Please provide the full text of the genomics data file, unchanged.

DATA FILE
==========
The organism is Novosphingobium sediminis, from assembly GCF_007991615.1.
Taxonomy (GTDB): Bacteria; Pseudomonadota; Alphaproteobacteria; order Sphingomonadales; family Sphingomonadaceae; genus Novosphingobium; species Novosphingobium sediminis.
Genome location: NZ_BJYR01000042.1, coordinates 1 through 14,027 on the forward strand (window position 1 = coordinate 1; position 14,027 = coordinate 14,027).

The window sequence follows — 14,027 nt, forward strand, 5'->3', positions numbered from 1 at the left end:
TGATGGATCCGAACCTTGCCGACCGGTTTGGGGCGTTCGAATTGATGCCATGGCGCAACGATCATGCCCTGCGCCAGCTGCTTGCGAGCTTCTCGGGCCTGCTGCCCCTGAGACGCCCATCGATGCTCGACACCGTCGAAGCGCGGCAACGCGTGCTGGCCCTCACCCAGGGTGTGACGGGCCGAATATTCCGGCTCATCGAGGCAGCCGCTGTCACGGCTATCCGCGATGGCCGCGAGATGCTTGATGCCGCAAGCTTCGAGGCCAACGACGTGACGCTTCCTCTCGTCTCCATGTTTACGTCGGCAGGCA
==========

The organism is Novosphingobium sediminis, from assembly GCF_007991615.1.
Taxonomy (GTDB): Bacteria; Pseudomonadota; Alphaproteobacteria; order Sphingomonadales; family Sphingomonadaceae; genus Novosphingobium; species Novosphingobium sediminis.
Genome location: NZ_BJYR01000042.1, coordinates 1 through 14,027 on the forward strand (window position 1 = coordinate 1; position 14,027 = coordinate 14,027).

The window sequence follows — 14,027 nt, forward strand, 5'->3', positions numbered from 1 at the left end:
TGATGGATCCGAACCTTGCCGACCGGTTTGGGGCGTTCGAATTGATGCCATGGCGCAACGATCATGCCCTGCGCCAGCTGCTTGCGAGCTTCTCGGGCCTGCTGCCCCTGAGACGCCCATCGATGCTCGACACCGTCGAAGCGCGGCAACGCGTGCTGGCCCTCACCCAGGGTGTGACGGGCCGAATATTCCGGCTCATCGAGGCAGCCGCTGTCACGGCTATCCGCGATGGCCGCGAGATGCTTGATGCCGCAAGCTTCGAGGCCAACGACGTGACGCTTCCTCTCGTCTCCATGTTTACGTCGGCAGGCA